211125ind Fellswater

Boston-based Fellswater will perform at Pump House Music Works in Wakefield tonight.

When the average fan thinks of Celtic music, they’ll probably think of the acoustic based songs they’ve heard while walking into an Irish pub during a session. Turns out that this certain style is a lot more wide-ranging than that. Outside of Ireland, the music also hails from Scotland, Canada, northwestern Spain and the same region of France. Boston’s Fellswater is well versed in the Celtic sounds and they pull it off with a vast array of instruments that include the mandolin, cello, flute and a harp. Tonight, the ensemble will be performing at Pump House Music Works on 1464 Kingstown Road in Wakefield.

Ahead of the gig I had a talk with percussionist Kyle Forsthoff about how he got into Celtic music, his joy of teaching the trade, managing a band with a lot of members and his thoughts on the Pump House.

Rob Duguay: How did you get yourself intertwined with Celtic music? Is this the kind of music you grew up on as a kid? Did you gravitate to it later on in your life?

Kyle Forsthoff: I came to Irish music during my studies in school. I’m a professional percussionist by trade and I came to it in college, my teacher had some experience with it and I learned it as part of the rest of what I was studying with snare drum, keyboard and timpani. We were learning about different drumming styles from around the world and I became interested in trying it out. I sort of gravitated toward it, I started taking it seriously around 2009 and I’ve been playing it ever since.

RD: When it comes to arrangements and syncopation, how does Fellswater make it work as an octet with so many different instruments being played?

KF: Every person in the band plays multiple instruments so usually how we start is that we’ll put together a group of tunes that we want to play or someone will bring in one tune that they really want to do. Then it’s a process of experimentation to figure out which tunes go with that tune or a couple of tunes and we’ll sort of flesh out the general form for a three to five minute piece. From there the melody players will start deciding which instruments they want to play the melodies on so we have a lady who plays flute, whistle and fife who has a decision to make. Our fiddler plays multiple different fiddles so she has a decision to make and the piper will decide which pipes she’s going to use and so on. We’ll fill out the sound of the melody and at the same time the rhythm players, which includes myself, will be working out the genuine rhythmic feel of the piece as it changes from tune to tune.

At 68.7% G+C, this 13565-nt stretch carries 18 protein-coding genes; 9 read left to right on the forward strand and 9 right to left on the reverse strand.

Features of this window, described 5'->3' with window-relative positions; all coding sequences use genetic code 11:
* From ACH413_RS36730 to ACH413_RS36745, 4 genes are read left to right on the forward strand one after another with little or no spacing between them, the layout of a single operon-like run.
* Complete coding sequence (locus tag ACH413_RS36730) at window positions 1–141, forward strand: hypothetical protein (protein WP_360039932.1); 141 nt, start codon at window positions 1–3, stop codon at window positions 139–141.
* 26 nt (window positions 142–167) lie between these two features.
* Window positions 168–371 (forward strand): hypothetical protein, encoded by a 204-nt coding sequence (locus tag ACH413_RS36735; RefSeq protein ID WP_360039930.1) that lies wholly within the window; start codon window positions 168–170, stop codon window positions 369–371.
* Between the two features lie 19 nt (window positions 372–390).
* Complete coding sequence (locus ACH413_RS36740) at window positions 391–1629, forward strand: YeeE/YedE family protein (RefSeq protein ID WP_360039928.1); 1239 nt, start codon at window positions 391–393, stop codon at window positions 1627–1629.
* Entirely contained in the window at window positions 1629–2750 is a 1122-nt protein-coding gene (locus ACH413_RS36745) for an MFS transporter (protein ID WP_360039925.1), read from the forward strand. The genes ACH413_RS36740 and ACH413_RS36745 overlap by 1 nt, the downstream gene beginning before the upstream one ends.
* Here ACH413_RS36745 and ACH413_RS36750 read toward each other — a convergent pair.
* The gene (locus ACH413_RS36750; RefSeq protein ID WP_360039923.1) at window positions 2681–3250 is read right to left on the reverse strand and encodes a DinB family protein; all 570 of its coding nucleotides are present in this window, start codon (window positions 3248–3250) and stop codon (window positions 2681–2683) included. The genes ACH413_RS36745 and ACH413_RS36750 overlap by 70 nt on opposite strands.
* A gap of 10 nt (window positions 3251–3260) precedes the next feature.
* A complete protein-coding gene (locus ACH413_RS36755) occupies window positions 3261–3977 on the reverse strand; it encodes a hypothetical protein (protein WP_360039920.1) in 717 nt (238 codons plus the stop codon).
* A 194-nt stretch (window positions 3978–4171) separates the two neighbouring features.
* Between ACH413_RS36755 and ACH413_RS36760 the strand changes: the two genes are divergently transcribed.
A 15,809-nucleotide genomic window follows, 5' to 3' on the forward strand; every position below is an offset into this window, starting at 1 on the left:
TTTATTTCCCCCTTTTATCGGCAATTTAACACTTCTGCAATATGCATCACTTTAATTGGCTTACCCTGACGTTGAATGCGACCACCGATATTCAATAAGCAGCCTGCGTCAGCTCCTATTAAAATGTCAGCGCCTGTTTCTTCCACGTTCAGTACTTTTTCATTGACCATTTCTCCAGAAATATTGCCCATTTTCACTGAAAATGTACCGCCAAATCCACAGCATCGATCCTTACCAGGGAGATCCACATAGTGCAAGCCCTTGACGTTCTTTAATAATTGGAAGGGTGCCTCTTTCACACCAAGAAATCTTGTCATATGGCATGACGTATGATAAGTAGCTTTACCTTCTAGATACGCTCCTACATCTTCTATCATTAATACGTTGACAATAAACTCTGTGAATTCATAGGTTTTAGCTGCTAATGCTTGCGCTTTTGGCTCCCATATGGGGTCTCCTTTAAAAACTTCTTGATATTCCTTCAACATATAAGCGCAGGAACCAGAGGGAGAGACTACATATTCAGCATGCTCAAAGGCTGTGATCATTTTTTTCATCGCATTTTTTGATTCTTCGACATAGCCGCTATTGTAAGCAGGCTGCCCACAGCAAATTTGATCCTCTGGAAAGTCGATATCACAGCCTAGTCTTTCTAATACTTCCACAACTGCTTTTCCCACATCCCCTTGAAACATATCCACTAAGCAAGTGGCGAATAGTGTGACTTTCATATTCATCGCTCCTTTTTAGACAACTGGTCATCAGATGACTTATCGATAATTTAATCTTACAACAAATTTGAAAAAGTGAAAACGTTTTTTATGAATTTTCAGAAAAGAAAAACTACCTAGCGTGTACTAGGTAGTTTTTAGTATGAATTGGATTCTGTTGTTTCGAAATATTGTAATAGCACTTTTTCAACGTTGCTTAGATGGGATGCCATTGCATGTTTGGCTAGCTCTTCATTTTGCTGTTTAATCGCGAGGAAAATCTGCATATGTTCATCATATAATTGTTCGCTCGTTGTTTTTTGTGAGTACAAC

It’s a process of collaboration and experimentation to figure out what works with the arrangement, which may evolve and take three or four months of rehearsals to become something we can put on stage. It may evolve further with certain changes and new instruments coming into the fold. For the songs that involve our singers, we usually start with a general idea of what type of feel it’s going to have and we’ll flesh out the arrangement and the instrumentation from there to make sure that we highlight the song and stay in the background when we need to be and then step forward when needed.

RD:  You also teach music as the guest artist and teacher in percussion at The University Of Rhode Island along with conducting sessions at The Rhody Center for World Music and Dance. Is there a lot of patience that comes with teaching music? What do you enjoy the most about it?

KF: Yeah, there is a lot of patience involved. What I like best about it is taking the idea of watching students unlock their abilities and becoming successful at tasks they couldn’t do before whether it’s in the classroom or while performing. Over six weeks ago you couldn’t do that and now you can, so it’s watching the students’ own journeys of self-discovery and watching them be successful as they learn new skills and as they learn new ways to think about and interact in the world. Those sorts of things, basically just being able to pass on the knowledge that I’ve been given.

RD: That’s definitely a great thing. What are your thoughts on the upcoming gig at Pump House Music Works?

KF: I think this will be our third gig post-pandemic and our second one this year at the Pump House this year, actually. We performed there back in June but this will be our first gig back inside the venue. We really like playing there and we really like the people. It’s a nice, intimate venue, the acoustics inside sound great and it’s perfect for a band of our style and our size. The audience is very receptive and the staff are very nice to us, we like them a lot and we love playing at the Pump House.

RD: I couldn’t agree more about the place, it’s a beautiful venue. It’s been a few years since Fellswater put out their last album, Skipping Stones, in 2018. Can we expect a new album at some point in the future?

KF: We were supposed to go into the studio last summer and obviously we didn’t get a chance to do that because of COVID-19. We don’t have any particular plans to record anything just yet but the audience at the upcoming show can expect to hear new music that we didn’t play during the summer.

Rob Duguay is a Rhode Island-based music writer. Send him email at rob.c.duguay@gmail.com.

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